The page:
Microfinance for Microentrepreneurs in the United States

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>>By Sabina Rogers, Microcredit Summit Campaign

money_title overlay_600x404“Small businesses” form the backbone of the American economy, with 98 percent of businesses employing fewer than 20 workers, including those that employ none (I refer to non-employer firms, or “self-employed individuals operating unincorporated businesses”). While the majority of businesses are non-employer firms (aka self-employed individuals), they actually account for a minuscule part of the economy.

How can we change that? How can we increase their impact on the economy?

In April Rinne’s Huffington Post article on October 25th, “3 Lessons on Financial Inclusion and the Sharing Economy,” she describe a new “sharing” economy that has emerged in the last decade wherein microentrepreneurs are leveraging new technologies to capitalize on their skills or “underutilized assets.” (She also gives a short overview up front of the evolution of microfinance over the past 40 years.)

“Freelancers,” a type of microentrepreneur, are a growing trend in the United States. Citing Freelancers Union, Intuit, and other sources, Rinne says that in the next five years (by 2020), nearly half of the American workforce (40 percent) will be freelancers.

From Airbnb (P2P lodging) to Lyft (P2P taxi cabs), individuals are supplementing their income with small amounts of money, “sometimes just squeaking by thanks to these platforms.” From my own conversations with Uber drivers (which is a competitor of Lyft), I’ve learned that some are saving for their children’s education or retirement while others need the income for that month’s rent.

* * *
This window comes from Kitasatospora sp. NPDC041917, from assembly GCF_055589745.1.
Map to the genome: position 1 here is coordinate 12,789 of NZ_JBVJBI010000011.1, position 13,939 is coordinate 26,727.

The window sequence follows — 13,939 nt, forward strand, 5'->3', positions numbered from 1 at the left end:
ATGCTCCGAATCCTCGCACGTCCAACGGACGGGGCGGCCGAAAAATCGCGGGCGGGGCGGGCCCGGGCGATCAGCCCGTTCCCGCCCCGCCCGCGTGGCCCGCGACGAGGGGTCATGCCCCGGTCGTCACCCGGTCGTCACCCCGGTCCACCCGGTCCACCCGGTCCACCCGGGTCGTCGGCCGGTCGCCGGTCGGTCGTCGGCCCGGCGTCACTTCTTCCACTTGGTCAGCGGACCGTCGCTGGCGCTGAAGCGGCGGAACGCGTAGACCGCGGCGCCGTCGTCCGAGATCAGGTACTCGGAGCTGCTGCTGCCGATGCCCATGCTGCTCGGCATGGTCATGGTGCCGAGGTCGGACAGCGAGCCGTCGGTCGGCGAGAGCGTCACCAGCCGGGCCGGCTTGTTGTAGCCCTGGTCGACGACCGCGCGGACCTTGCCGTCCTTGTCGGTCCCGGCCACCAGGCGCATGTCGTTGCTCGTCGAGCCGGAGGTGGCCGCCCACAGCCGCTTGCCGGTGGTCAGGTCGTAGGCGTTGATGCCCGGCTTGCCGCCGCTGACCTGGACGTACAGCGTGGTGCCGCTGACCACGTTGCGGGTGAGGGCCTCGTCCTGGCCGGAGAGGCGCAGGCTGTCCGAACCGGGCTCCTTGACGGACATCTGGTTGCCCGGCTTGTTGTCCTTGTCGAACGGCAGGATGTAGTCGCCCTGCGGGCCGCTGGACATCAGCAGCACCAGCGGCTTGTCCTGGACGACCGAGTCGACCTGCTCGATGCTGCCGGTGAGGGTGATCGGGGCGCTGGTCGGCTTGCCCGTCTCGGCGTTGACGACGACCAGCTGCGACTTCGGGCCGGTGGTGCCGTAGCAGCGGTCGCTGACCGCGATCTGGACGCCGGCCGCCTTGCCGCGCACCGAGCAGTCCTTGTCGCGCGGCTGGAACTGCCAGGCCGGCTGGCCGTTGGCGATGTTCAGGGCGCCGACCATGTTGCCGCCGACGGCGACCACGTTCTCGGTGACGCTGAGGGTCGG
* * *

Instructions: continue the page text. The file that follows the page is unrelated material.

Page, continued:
6-great-infographics-about-freelancing-05Rinne explains that many of these freelancers will be looking for appropriate financial services to help start or to expand their business. Airbnb and Lift only works for those who already have the tools to employ: a car for Lyft or a home for Airbnb. And for sellers on Etsy (an “e-commerce website focused on handmade or vintage items and supplies”), Rinne says there is no money to expand their business. These platforms do not provide financial services–like a microloan. “We have yet to effectively fill this gap.”

Rinne’s three lessons (and services), therefore, come down to the lack of financial services:

  1. Microentrepreneurs who participate in the “sharing” economy are “ill served” by the financial services that do exist.
  2. Others are excluded from the “sharing” economy because there are no appropriate financial services for them.
  3. Financial service providers should take a look at this huge opportunity and figure out how best to serve this important arm of the economy.

One thing to note, however, is that Accion, one of the most prominent and largest microfinance networks in the world, is also operating in some 30 cities in the U.S. And, then there’s Kiva, which is now connecting you and your $25 loan with American microentrepreneurs through Kiva Zip–microentrepreneurs who, like their counterparts in India and elsewhere, are ignored, denied, or shunned by the traditional financial community.

This is a start, but, as I’m sure Rinne would counter, it’s not enough. She concludes that the “sharing” economy presents a whole new, wonderful opportunity for us.

The rise of microentrepreneurship, at scale, represents a new economic force. In order to unlock its full potential, we must develop services to address new needs. In doing so, we may also find a key to success amidst these shifts – and a world of new opportunity.

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